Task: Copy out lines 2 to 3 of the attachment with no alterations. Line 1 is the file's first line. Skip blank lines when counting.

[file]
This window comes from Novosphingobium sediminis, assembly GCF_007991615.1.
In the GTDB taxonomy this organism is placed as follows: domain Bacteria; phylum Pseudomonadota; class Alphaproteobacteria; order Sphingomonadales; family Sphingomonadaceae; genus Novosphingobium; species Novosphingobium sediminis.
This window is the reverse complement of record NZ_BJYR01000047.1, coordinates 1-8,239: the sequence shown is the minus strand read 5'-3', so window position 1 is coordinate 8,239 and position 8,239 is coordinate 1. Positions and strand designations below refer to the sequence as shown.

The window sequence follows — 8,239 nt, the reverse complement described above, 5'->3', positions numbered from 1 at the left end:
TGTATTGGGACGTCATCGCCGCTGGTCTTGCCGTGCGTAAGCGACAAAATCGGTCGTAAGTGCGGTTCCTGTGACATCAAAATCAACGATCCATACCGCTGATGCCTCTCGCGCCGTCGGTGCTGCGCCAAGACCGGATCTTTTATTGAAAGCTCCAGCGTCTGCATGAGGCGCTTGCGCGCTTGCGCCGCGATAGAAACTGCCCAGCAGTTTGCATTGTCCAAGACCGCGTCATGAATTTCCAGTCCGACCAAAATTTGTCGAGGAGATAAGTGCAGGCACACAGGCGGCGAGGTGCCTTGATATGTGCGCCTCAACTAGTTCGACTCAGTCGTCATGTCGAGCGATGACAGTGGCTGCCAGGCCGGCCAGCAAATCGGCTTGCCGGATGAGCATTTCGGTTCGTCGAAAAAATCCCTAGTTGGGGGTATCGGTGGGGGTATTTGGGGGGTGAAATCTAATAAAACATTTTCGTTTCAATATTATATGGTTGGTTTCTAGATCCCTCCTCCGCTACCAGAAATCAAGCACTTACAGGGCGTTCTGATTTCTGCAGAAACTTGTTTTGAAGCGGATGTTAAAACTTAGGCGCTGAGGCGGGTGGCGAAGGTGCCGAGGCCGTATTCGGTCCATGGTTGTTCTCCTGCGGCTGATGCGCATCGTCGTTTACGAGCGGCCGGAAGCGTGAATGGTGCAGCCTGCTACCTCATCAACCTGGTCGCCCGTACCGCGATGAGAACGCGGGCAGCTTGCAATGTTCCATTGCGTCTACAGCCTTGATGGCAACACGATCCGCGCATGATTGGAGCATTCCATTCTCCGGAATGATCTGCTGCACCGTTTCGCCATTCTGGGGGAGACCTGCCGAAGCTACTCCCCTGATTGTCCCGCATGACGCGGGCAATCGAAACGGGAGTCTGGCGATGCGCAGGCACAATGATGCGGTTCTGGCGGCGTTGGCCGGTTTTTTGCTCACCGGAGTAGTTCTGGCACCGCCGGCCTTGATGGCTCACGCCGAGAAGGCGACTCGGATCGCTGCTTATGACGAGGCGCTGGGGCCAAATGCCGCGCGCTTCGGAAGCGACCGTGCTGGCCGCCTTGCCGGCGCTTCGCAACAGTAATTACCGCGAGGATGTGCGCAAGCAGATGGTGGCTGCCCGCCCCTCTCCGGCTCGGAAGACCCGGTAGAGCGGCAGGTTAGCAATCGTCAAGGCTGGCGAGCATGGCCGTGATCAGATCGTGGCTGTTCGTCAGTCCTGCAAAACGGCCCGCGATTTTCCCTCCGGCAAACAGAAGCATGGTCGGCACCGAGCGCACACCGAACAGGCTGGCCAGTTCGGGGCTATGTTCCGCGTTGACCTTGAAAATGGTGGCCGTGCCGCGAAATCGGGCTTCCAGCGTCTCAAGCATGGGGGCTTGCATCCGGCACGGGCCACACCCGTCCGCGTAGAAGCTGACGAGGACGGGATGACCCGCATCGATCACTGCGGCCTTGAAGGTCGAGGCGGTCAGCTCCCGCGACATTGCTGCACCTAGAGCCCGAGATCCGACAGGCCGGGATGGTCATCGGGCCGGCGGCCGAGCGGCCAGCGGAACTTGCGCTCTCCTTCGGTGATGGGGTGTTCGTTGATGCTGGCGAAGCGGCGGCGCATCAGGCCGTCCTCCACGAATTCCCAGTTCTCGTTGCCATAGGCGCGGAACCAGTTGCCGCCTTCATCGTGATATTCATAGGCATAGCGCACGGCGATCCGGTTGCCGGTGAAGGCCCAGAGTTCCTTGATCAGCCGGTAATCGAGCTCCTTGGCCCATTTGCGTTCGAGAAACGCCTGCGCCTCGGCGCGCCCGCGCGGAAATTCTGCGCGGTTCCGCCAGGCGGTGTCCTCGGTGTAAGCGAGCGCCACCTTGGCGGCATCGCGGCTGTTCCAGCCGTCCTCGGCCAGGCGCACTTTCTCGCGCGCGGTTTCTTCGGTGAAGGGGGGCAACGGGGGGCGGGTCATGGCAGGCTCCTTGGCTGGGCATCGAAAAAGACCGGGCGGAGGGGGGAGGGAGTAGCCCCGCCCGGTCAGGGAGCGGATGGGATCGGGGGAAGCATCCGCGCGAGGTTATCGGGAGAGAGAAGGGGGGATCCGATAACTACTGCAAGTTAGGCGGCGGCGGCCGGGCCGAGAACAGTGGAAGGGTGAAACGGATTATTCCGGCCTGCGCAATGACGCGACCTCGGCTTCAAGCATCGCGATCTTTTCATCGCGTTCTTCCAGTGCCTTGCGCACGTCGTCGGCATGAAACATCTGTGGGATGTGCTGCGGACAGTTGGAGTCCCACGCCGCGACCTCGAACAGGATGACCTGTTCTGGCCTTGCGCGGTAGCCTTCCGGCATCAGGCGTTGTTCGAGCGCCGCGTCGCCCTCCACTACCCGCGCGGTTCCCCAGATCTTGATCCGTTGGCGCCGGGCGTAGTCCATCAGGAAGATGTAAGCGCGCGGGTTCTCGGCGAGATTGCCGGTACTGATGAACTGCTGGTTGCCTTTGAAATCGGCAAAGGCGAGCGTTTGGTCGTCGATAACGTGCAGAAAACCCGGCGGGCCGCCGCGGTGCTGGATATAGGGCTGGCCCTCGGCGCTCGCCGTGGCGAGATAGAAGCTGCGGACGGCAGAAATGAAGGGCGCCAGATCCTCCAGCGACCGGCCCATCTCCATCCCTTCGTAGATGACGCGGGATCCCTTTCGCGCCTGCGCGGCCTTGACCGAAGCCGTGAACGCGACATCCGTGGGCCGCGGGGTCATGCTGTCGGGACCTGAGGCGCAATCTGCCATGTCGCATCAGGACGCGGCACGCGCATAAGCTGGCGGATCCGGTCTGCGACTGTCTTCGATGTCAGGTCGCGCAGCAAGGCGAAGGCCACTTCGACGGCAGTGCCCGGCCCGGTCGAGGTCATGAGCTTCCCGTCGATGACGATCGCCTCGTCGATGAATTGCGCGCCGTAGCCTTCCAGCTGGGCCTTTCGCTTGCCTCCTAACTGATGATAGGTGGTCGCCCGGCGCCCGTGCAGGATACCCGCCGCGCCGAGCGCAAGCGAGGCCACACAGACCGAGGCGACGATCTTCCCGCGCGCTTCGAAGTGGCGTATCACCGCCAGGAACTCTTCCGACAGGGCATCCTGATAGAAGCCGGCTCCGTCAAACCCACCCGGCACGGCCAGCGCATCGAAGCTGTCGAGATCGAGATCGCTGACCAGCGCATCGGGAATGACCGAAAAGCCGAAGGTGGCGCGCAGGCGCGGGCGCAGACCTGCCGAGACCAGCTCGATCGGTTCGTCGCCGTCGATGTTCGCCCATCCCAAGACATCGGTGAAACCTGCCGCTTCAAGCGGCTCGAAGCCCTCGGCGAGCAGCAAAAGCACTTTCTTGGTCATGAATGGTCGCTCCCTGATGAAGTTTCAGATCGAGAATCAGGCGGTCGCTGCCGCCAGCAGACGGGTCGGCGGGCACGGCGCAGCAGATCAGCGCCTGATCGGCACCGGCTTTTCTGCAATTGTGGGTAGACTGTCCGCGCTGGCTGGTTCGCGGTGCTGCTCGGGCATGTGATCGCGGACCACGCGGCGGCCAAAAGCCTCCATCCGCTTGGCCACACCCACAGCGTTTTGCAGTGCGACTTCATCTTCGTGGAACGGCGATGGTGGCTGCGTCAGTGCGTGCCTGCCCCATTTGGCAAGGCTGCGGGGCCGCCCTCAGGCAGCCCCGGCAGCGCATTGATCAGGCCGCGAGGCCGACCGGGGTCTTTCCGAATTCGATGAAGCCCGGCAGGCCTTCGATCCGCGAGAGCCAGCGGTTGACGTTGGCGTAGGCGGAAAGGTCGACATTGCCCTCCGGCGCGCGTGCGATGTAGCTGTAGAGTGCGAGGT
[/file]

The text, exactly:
In the GTDB taxonomy this organism is placed as follows: domain Bacteria; phylum Pseudomonadota; class Alphaproteobacteria; order Sphingomonadales; family Sphingomonadaceae; genus Novosphingobium; species Novosphingobium sediminis.
This window is the reverse complement of record NZ_BJYR01000047.1, coordinates 1-8,239: the sequence shown is the minus strand read 5'-3', so window position 1 is coordinate 8,239 and position 8,239 is coordinate 1. Positions and strand designations below refer to the sequence as shown.